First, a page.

There’s been no rules change in the interim. Just a change in what’s perceived as fair.
So if Les Miles is appointing himself SEC Director of Fairness, by all means let’s hear what else he’s got on his to-do list. Otherwise, it’s time to quit whining and play the hand he’s dealt. Listen to the new guy, dude.
“There’s never going to be a fair way,” said Texas A&M coach Kevin Sumlin, whose Aggies drew Missouri as a permanent crossover opponent. “If you look back seven or eight years ago, you would have said the SEC East was the strongest division. You can’t say what’s fair, because things change in this league…”
It’s violation of team rules time again!
There is a chance Georgia will without starting safety Josh Harvey Clemons when the Bulldogs open the season against Clemson on Aug. 31.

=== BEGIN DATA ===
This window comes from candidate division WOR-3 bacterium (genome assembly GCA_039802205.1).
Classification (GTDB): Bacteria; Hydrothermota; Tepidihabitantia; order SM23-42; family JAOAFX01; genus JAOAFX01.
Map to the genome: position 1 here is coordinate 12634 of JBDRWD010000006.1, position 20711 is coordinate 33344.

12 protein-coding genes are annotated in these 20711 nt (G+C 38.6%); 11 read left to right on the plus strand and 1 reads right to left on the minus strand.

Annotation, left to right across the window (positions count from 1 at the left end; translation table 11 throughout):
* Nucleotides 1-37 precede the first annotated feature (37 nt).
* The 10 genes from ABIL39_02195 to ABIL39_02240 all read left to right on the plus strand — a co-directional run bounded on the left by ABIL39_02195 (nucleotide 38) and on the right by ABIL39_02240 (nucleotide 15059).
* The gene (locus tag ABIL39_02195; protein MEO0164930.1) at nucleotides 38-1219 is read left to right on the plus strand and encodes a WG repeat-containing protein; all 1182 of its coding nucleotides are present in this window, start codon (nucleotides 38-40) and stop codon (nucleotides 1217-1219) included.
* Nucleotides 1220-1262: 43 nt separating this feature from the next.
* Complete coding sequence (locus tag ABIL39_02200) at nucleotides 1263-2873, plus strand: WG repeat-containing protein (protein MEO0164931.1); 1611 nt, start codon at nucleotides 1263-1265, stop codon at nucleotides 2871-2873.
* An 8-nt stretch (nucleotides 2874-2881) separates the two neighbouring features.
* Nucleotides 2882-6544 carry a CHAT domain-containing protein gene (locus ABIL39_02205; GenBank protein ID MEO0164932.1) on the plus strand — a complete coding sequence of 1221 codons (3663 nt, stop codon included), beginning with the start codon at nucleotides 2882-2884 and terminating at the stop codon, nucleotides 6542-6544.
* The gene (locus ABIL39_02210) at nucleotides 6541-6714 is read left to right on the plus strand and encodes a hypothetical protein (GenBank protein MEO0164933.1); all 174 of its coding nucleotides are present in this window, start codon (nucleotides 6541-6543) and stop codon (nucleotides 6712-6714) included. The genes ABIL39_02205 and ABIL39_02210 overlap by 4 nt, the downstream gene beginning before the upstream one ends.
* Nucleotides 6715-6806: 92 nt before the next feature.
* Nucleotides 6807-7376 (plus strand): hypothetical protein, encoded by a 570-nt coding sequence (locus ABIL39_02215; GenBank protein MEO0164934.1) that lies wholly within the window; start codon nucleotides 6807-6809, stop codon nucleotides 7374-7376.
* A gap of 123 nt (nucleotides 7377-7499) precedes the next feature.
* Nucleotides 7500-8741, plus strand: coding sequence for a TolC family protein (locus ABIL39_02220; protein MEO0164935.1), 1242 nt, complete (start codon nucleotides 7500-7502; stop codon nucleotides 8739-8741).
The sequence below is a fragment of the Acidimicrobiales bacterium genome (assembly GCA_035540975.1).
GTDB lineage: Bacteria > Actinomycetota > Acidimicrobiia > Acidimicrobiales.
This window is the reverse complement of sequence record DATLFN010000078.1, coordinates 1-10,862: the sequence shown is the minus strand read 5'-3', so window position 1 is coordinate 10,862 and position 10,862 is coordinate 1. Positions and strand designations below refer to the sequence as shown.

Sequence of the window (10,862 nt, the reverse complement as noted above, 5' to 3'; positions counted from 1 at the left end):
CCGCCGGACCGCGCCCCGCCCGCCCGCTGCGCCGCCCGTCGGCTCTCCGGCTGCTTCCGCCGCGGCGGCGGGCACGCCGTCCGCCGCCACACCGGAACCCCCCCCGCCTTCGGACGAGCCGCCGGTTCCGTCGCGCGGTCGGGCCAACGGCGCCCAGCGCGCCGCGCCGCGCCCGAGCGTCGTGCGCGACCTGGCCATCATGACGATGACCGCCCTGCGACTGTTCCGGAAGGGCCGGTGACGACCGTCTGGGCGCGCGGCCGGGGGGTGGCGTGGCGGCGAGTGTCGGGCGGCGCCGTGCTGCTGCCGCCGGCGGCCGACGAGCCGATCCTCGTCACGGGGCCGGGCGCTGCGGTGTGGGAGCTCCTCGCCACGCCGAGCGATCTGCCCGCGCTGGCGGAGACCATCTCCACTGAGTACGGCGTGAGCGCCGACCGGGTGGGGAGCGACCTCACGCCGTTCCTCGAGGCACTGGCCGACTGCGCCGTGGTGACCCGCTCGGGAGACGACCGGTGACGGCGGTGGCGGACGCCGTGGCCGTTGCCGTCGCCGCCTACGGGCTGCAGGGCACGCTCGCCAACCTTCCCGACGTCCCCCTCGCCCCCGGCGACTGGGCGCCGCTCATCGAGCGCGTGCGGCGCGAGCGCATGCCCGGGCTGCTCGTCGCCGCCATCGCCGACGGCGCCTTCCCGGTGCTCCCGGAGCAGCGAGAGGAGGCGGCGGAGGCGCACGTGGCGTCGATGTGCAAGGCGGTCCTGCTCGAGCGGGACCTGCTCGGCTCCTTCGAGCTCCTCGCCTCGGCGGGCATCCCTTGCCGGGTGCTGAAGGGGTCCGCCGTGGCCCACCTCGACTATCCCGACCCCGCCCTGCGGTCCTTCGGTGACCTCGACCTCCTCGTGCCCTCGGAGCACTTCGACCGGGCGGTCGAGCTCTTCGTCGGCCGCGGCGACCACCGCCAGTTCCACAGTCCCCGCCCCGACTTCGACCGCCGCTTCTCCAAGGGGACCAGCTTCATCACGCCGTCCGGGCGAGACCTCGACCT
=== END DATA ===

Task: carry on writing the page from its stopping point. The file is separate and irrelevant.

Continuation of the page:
At least there was no sign of Mudcat’s car being involved.
UPDATE: JHC’s suspension for Clemson is official.
Georgia coach Mark Richt confirmed to the AJC that Harvey-Clemons would indeed be suspended for the nationally-televised opener when asked about it before the SEC Meetings in Destin on Tuesday. He declined further comment.
That’s probably wise, since I can’t imagine that anything else Richt might say about it would be suitable for a family publication.
UPDATE #2: Seth Emerson has some advice for Butts-Mehre.
By the way, if Georgia is going to keep its drug policy, and there’s no evidence it won’t, then it would probably be a good idea to stop scheduling Clemson and Boise State to start the season. Just a thought.
There’s something inherent in the argument that the SEC needs to ditch its permanent cross-division rivalry games that leaves me shaking my head. It’s the presumption that some conference games will always be inferior. Take this:
College athletics is nothing without its traditions. But there is such a thing as clinging to your traditions too hard.